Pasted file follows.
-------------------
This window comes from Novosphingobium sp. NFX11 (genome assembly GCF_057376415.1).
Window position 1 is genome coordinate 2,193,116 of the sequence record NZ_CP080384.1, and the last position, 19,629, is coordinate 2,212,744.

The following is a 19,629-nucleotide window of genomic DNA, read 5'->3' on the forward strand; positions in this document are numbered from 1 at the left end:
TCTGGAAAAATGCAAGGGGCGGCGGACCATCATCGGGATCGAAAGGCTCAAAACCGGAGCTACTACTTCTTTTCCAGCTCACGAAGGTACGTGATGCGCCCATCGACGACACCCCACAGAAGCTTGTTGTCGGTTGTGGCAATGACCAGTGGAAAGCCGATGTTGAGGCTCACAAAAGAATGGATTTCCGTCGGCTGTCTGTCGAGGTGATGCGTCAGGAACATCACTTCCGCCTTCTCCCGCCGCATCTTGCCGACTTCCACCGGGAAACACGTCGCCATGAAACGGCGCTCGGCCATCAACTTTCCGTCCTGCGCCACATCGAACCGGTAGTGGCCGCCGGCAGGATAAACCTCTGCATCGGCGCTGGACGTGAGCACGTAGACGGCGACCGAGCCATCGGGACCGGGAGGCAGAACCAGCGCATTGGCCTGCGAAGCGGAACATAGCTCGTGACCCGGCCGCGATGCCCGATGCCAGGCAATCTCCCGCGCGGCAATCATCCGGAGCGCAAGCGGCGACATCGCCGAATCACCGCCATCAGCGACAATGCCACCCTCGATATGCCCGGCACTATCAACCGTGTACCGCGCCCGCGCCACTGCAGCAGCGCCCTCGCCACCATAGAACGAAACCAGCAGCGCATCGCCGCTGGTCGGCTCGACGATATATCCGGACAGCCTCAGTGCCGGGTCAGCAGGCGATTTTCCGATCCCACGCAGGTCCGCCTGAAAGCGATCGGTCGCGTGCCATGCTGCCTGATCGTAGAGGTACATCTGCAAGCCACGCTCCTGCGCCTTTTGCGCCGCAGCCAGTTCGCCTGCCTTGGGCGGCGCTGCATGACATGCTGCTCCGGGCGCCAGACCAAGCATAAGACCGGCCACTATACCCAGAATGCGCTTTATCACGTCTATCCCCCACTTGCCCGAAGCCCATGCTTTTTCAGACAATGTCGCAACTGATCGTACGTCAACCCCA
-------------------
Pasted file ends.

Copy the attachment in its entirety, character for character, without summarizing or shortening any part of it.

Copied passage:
This window comes from Novosphingobium sp. NFX11 (genome assembly GCF_057376415.1).
Window position 1 is genome coordinate 2,193,116 of the sequence record NZ_CP080384.1, and the last position, 19,629, is coordinate 2,212,744.

The following is a 19,629-nucleotide window of genomic DNA, read 5'->3' on the forward strand; positions in this document are numbered from 1 at the left end:
TCTGGAAAAATGCAAGGGGCGGCGGACCATCATCGGGATCGAAAGGCTCAAAACCGGAGCTACTACTTCTTTTCCAGCTCACGAAGGTACGTGATGCGCCCATCGACGACACCCCACAGAAGCTTGTTGTCGGTTGTGGCAATGACCAGTGGAAAGCCGATGTTGAGGCTCACAAAAGAATGGATTTCCGTCGGCTGTCTGTCGAGGTGATGCGTCAGGAACATCACTTCCGCCTTCTCCCGCCGCATCTTGCCGACTTCCACCGGGAAACACGTCGCCATGAAACGGCGCTCGGCCATCAACTTTCCGTCCTGCGCCACATCGAACCGGTAGTGGCCGCCGGCAGGATAAACCTCTGCATCGGCGCTGGACGTGAGCACGTAGACGGCGACCGAGCCATCGGGACCGGGAGGCAGAACCAGCGCATTGGCCTGCGAAGCGGAACATAGCTCGTGACCCGGCCGCGATGCCCGATGCCAGGCAATCTCCCGCGCGGCAATCATCCGGAGCGCAAGCGGCGACATCGCCGAATCACCGCCATCAGCGACAATGCCACCCTCGATATGCCCGGCACTATCAACCGTGTACCGCGCCCGCGCCACTGCAGCAGCGCCCTCGCCACCATAGAACGAAACCAGCAGCGCATCGCCGCTGGTCGGCTCGACGATATATCCGGACAGCCTCAGTGCCGGGTCAGCAGGCGATTTTCCGATCCCACGCAGGTCCGCCTGAAAGCGATCGGTCGCGTGCCATGCTGCCTGATCGTAGAGGTACATCTGCAAGCCACGCTCCTGCGCCTTTTGCGCCGCAGCCAGTTCGCCTGCCTTGGGCGGCGCTGCATGACATGCTGCTCCGGGCGCCAGACCAAGCATAAGACCGGCCACTATACCCAGAATGCGCTTTATCACGTCTATCCCCCACTTGCCCGAAGCCCATGCTTTTTCAGACAATGTCGCAACTGATCGTACGTCAACCCCA